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Financing Your Log Home - Part 2 of 3


This 3-part series on Financing your Dream Log Home was co-written by Greg Ebersole, Mortgage Loan Officer/BB&T  and Donald Parsons, Appalachian Log Structures.  Mr. Ebersole has over 16 years in the Mortgage Lending field and specializes in Log Home financing.   Mr. Parsons has spent the last 23 years assisting several hundred satisfied homeowners realize their dream log homes with Appalachian Log Structures.

Part 2:
Finding the right Lending Institution for your Dream Log Home and Starting the floorplan process

A key step in having a smooth loan process is finding a loan officer and lender that are familiar with the nuances of financing a log home project.  Many lenders are not familiar with log homes and may only offer adjustable rates that they hold in-house vs. having a 30 year fixed term.  You may find log home financing at places like:

  • BB&T/Greg Ebersole – 16 years’ experience in log home construction financing
  • Credit Unions
  • Local Bank
  • Using your own funds – borrowing against your equity accounts

When searching for a “Log Friendly” lending institutions Mr. Ebersole “recommends asking how many log homes the loan officer and lender have financed in the past 2-3 years.”   Here are some key differences in financing a log home project:

  • Release pre-cutting funds - Some lender’s will allow for releasing monies for pre-cutting of the log home building materials while many other’s will not.  The amount that can be released is typically based on how much land equity the client has at the time of closing.
  • Pay log package @ delivery - A key uniqueness with a log home financing is paying for the log home package at delivery of the product. The log package can be a large percentage of the overall construction costs and many lenders are not comfortable paying for the logs at delivery.  The lender may require the logs to be completely stacked before payment.

Part of the documentation process needed to apply for a construction loan is having finalized floor plans, signed material contract & specs with the log home company and a signed construction contract & specs with the builder.  These finalized items are needed in order to structure the loan amount and order the appraisal.  Changes to these items after submitting the loan for approval can cause delays in the loan process so it is important to have costs finalized before applying for the loan.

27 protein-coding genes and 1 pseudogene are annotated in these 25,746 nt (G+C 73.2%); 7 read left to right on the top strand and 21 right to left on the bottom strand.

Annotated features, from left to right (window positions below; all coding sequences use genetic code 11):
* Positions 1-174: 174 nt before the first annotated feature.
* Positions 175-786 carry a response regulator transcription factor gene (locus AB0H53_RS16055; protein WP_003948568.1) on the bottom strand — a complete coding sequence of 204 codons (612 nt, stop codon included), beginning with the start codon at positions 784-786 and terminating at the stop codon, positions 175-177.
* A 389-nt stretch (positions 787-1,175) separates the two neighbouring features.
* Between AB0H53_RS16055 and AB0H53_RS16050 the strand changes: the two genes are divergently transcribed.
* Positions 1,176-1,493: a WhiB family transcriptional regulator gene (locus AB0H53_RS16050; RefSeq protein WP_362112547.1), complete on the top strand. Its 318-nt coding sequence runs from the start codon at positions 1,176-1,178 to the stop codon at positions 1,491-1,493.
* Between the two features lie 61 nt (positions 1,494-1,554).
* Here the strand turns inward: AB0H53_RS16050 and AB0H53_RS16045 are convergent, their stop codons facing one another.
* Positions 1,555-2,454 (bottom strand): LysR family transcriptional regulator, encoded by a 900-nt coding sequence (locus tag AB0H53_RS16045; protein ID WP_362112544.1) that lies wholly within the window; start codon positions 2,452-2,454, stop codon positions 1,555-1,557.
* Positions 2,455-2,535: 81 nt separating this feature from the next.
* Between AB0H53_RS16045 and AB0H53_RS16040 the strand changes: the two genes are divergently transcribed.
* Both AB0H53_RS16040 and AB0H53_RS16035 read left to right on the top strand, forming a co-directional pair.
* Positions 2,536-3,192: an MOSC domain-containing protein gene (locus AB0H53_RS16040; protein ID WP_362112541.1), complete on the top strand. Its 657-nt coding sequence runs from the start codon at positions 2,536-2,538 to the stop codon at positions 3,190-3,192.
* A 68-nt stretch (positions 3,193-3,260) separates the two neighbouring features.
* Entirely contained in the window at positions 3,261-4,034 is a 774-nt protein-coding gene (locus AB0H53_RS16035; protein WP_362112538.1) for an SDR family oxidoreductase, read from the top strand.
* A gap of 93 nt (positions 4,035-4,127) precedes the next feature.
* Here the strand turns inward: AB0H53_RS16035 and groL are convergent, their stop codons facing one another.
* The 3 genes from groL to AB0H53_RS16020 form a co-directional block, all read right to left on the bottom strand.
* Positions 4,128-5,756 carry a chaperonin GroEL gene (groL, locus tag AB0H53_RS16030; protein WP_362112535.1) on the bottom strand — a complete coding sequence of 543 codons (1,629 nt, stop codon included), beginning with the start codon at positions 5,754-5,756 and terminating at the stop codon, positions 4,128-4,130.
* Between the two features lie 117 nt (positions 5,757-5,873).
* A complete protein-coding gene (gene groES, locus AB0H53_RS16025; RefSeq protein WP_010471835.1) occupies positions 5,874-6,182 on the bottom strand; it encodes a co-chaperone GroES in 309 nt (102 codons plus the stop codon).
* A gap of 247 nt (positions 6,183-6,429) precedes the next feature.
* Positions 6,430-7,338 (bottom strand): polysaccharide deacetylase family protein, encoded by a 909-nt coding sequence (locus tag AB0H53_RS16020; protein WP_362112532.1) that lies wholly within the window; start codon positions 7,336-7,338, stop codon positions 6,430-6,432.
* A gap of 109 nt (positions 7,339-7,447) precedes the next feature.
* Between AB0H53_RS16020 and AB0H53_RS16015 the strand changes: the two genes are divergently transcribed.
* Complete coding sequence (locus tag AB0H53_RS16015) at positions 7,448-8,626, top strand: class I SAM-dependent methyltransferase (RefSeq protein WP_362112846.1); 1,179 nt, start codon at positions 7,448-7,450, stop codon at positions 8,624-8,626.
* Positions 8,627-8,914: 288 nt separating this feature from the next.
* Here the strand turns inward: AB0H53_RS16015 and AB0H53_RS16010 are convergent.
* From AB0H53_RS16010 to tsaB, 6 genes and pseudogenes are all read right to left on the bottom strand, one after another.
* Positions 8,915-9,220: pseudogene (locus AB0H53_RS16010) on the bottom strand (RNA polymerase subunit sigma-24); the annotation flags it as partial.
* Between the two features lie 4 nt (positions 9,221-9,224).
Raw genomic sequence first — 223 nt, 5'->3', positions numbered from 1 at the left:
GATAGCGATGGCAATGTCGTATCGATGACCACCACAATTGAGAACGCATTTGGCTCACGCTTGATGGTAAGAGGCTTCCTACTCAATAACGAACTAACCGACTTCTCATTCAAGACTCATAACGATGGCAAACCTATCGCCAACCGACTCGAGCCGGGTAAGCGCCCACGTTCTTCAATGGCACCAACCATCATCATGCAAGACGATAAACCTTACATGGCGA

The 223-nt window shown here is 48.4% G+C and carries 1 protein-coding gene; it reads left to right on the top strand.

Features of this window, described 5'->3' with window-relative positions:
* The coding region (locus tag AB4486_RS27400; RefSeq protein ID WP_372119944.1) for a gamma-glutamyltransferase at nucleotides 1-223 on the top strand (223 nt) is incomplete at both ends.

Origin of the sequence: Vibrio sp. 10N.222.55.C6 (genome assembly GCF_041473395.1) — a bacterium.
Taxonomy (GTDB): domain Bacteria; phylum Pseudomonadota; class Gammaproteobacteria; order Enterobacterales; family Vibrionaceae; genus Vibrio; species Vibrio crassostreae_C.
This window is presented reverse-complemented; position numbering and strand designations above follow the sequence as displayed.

Mr. Parsons explains that “Most log home companies have a fee for drawing a set of modified or custom floor plans.  While these fees are usually applied as a credit to the log home package when the log home order is placed, you should expect a small investment upfront to get the plans going.  Depending on the size and complexity of the plans Mr. Parsons says “you can expect to invest anywhere between $1200 and $3000 or more for a quality set of preliminary or construction set of plans”.  These plans are necessary to present to contractors and sub-contractors to collect bids for the construction process.  Contractors including graders digging the footings for your foundation to electrical, plumbing, HVAC installers and all of the suppliers of your finish materials (floor coverings, cabinets, counter tops, electrical fixtures, plumbing fixtures, etc.) will need to review these plans to come up with an estimated finish cost.  CLICK HERE to view a sample Cost Estimating Worksheet that a builder/contractor would follow to provide a turn-key bid.  It’s quite involved but necessary in order to determine that the build price meets your expected budgeted loan amount.

To help you save money on the Financing process, BB&T has a great offer for you.  CLICK HERE to learn more about saving up to a $1000 on Lending Fees with BB&T.

Be sure to check back next week to view Part 3, the last installment, of this Financing Series.

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